Embarking on any new project or venture is always going to be a learning curve. Some bits easier to grasp and understand more than others. But one thing we’re finally realising with the planning of our new dream kitchen, is that indecision is not an option, and can really hinder progress of works.
We’re all pretty much aware that there are certain things in life which are deemed as stressful life events.
Weddings, new babies and moving house. I’m sure there are more, but these are the ones I’ve had direct dealings with in the past, and I can most definitely agree that these were some of the most fraught times that my husband I have experienced.
What I didn’t know, was that there was one more planned in for us.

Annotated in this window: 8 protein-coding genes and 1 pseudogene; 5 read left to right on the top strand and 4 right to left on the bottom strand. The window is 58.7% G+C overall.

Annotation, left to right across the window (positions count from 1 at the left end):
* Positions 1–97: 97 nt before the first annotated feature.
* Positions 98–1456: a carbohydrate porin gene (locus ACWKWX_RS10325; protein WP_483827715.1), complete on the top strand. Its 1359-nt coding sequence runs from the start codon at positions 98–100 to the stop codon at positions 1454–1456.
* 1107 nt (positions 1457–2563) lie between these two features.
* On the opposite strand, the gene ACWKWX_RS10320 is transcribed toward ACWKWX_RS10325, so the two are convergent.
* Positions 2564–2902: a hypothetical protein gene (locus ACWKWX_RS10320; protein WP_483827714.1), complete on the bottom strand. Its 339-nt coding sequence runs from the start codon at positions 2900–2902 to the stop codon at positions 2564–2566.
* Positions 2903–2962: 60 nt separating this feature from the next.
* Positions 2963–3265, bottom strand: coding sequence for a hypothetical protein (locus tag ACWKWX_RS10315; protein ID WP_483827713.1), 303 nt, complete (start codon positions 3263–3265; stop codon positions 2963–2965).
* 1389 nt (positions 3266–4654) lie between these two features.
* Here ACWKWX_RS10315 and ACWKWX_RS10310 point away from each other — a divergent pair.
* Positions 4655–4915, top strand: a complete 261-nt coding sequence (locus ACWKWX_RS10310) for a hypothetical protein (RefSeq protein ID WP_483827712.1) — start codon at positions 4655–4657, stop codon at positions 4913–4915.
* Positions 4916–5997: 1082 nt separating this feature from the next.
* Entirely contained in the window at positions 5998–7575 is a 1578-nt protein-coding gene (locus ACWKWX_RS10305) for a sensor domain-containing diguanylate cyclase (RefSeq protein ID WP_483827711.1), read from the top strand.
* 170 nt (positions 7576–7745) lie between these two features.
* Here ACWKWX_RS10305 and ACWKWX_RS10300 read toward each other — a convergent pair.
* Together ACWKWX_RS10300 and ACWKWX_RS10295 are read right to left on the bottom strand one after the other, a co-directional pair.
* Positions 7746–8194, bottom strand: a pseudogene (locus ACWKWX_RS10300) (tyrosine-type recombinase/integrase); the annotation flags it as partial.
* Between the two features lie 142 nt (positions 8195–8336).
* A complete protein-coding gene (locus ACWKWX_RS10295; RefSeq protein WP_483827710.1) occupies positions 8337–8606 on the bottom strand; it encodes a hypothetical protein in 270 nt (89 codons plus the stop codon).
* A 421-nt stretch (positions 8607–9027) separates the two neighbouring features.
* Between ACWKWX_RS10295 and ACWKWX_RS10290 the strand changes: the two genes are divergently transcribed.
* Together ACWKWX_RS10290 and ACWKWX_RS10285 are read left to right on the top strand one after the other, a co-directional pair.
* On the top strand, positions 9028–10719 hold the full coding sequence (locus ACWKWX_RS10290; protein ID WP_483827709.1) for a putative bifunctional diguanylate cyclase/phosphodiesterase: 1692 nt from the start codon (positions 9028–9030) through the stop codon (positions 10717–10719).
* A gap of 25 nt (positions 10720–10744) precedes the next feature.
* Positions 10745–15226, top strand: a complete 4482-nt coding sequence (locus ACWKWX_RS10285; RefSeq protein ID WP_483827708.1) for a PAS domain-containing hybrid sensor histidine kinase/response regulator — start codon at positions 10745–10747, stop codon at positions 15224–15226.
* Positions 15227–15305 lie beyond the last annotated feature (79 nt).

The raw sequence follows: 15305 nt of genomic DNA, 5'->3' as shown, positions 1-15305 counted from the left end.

Installing a new kitchen.
Simple right? Well, yes probably – but perhaps not how we’ve gone about things!
Hindsight, as they say, is a wonderful thing.
I think to be honest, we’ve both been extremely naive about what we were to expect from this whole process. But much of that was probably pure lack of information and knowing what exactly we needed to look for.
At first we were silly and just didn’t have a clue where to start, a bit like the chicken and egg, as you see we’re not just installing a new kitchen. That would have been fine. We’re knocking down a couple of walls and have now decided to develop this further and go into part of the garage also.
The thing is, we’re not builders, we’re not structural engineers or architects, we’re just normal people trying to make the most of the house in which we live, as it’s not cost effective or at all possible for us to move to a larger house in our current circumstances.